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FCC Approves Changes To Cable Box Rules 439

Posted by timothy
from the crack-in-the-castle-wall dept.
GovTechGuy writes "The FCC issued an order Thursday that should make it much easier and cheaper for consumers to purchase and install third-party cable boxes made by manufacturers such as TiVo. The rules are aimed at spurring competition in the cable box market; currently consumers overwhelmingly choose to rent a box from their cable provider rather than buy their own. Lawmakers have complained the current cable box technology is outdated and doesn't allow consumers to leverage new sources of video content such as the Web or streaming services from providers such as Netflix. The new rules should result in a smarter, more advanced cable box in the near future."
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FCC Approves Changes To Cable Box Rules

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  • Can I make my own? (Score:1, Interesting)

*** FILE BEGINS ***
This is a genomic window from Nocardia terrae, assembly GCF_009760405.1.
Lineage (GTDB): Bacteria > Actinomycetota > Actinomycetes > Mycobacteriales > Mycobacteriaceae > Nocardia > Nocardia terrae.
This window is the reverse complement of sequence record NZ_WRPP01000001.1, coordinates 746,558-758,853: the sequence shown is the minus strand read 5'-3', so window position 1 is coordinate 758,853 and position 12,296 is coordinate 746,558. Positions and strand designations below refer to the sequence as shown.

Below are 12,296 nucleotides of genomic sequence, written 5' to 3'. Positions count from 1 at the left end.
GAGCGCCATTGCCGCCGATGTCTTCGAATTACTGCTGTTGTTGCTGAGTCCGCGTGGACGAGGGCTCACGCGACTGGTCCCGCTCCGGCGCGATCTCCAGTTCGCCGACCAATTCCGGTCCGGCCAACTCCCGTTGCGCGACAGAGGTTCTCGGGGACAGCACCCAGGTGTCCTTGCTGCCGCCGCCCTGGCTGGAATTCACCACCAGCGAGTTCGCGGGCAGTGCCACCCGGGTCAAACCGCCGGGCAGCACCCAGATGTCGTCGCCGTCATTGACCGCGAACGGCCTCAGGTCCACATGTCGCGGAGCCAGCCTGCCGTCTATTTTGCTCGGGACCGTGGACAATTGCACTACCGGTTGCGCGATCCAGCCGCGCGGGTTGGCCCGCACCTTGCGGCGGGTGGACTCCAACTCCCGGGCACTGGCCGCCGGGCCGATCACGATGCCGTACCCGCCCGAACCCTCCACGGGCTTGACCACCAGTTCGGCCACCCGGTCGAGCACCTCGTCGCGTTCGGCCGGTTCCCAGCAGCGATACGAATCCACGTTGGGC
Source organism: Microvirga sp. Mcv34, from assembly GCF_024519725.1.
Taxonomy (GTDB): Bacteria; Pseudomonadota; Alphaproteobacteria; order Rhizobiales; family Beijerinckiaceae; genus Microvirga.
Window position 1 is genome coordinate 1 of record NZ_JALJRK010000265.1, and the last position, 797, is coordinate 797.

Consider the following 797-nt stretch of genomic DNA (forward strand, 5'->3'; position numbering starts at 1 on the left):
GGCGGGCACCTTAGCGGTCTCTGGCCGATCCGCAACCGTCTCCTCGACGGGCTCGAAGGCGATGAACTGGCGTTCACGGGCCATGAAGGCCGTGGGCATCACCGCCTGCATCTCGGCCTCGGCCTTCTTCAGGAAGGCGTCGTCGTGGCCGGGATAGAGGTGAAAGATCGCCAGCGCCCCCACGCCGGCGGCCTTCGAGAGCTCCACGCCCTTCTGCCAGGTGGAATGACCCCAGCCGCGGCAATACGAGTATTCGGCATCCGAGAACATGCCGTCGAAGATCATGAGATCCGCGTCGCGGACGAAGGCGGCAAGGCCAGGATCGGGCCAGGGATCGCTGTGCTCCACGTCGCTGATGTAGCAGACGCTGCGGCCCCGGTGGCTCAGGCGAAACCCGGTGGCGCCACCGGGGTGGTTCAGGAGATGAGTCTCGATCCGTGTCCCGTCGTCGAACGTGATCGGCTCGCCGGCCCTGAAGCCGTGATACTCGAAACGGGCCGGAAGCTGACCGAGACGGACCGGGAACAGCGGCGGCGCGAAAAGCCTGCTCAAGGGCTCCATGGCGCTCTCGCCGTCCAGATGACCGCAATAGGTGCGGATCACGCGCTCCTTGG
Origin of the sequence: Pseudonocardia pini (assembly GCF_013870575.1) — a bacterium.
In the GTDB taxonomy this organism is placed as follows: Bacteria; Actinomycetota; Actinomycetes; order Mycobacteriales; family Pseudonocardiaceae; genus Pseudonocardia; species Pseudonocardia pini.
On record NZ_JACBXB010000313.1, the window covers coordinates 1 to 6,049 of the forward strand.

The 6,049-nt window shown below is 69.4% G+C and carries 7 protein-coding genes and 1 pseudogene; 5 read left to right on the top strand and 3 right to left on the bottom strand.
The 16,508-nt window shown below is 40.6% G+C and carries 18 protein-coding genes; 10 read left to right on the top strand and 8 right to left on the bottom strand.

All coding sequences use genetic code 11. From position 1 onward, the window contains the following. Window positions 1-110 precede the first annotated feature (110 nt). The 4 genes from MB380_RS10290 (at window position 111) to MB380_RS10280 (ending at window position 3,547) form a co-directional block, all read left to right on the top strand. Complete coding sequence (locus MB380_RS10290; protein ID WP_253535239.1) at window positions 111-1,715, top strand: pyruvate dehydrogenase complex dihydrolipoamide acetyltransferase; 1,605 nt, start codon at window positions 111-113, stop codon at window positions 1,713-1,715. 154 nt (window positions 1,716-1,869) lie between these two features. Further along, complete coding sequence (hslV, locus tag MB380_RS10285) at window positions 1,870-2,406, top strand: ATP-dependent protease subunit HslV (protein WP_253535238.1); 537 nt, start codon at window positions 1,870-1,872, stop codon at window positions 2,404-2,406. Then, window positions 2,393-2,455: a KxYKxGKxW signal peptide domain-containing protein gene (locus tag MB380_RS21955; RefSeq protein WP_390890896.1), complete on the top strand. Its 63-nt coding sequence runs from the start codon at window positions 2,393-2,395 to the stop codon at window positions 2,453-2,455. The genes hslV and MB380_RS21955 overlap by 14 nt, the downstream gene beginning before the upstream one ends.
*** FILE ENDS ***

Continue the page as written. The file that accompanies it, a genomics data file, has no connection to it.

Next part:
by Anonymous Coward on Thursday October 14, 2010 @07:43PM (#33902484)

    Hey, the heck with somebody else's hardware, can I make my own?
    How hard could it be?

  • by rsborg (111459) on Thursday October 14, 2010 @08:09PM (#33902788) Homepage

    I know someone (who used to work at TiVo) who said that something like 50% of TiVo's issue backlog (this was 2008) was dealing with CableCard issues (on models that supported it).

    Maybe their curve has flattened out now, but I wouldn't be surprised to find out that "support for CableCard" "works reasonably well on Comcast (or other cable company)". Is probably designed to prevent the next TiVo from popping up and embarrassing the cable behemoths.

  • by Obfuscant (592200) on Thursday October 14, 2010 @08:25PM (#33902958)
    Maybe their curve has flattened out now, but I wouldn't be surprised to find out that "support for CableCard" "works reasonably well on Comcast (or other cable company)".